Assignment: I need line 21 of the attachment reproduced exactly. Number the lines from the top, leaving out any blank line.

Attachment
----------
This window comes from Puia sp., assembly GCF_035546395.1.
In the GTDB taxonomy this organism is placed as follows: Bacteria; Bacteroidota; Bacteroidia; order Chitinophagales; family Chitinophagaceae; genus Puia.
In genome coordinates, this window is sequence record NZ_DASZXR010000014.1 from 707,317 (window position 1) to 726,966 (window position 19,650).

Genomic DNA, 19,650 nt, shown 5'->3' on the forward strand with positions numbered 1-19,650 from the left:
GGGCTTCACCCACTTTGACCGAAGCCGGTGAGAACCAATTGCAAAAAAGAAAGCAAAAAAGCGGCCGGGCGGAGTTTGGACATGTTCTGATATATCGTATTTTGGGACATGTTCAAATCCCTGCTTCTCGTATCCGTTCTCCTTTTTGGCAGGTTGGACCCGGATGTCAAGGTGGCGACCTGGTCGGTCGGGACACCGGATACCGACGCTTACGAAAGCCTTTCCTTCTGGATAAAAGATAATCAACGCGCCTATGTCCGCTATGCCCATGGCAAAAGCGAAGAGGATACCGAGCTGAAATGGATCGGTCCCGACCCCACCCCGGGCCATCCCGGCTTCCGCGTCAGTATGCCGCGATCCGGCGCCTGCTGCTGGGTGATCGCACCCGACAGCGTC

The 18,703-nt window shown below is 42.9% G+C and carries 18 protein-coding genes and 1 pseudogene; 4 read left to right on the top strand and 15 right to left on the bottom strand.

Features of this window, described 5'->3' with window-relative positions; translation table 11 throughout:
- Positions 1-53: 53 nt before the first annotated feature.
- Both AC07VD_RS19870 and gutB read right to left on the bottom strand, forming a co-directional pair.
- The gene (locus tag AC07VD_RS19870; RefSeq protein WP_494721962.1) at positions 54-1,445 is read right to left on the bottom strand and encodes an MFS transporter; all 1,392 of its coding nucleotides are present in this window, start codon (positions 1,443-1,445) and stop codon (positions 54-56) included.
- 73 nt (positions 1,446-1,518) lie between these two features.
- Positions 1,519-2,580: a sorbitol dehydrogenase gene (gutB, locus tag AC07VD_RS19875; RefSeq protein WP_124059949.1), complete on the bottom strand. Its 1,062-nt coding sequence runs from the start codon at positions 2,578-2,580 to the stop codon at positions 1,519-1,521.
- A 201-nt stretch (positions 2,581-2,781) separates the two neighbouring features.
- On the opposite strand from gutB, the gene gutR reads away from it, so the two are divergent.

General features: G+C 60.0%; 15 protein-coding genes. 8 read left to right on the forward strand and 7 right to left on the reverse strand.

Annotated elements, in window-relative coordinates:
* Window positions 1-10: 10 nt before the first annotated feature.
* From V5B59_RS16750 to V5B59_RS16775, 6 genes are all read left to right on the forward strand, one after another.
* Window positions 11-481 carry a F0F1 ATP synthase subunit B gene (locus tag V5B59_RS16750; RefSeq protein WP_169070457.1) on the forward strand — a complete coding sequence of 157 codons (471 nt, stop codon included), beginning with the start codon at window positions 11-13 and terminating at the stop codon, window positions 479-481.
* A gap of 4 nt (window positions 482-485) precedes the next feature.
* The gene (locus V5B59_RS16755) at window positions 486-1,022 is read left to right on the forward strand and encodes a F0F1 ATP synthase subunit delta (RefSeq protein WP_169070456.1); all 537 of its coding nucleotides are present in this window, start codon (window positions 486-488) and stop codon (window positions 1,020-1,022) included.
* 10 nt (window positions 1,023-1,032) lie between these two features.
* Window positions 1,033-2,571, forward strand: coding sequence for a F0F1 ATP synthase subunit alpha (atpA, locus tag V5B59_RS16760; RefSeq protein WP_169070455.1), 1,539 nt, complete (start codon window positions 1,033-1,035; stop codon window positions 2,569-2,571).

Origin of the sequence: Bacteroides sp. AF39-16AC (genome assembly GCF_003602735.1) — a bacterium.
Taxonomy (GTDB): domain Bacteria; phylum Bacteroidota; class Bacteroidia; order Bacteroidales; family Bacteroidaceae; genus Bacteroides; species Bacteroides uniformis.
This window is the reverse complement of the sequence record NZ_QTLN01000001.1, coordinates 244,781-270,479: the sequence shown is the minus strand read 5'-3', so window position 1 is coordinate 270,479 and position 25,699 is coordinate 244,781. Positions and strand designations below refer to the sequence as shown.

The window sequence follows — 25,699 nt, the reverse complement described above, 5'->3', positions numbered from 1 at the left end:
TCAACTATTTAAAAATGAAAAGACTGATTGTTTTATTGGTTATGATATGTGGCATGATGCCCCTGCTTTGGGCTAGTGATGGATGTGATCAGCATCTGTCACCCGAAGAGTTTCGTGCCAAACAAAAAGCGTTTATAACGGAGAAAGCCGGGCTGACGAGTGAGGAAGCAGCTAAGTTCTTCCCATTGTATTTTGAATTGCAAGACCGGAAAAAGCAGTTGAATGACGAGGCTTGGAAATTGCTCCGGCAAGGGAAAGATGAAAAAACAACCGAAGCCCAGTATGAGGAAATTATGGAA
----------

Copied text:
* The gene (locus V5B59_RS16755) at window positions 486-1,022 is read left to right on the forward strand and encodes a F0F1 ATP synthase subunit delta (RefSeq protein WP_169070456.1); all 537 of its coding nucleotides are present in this window, start codon (window positions 486-488) and stop codon (window positions 1,020-1,022) included.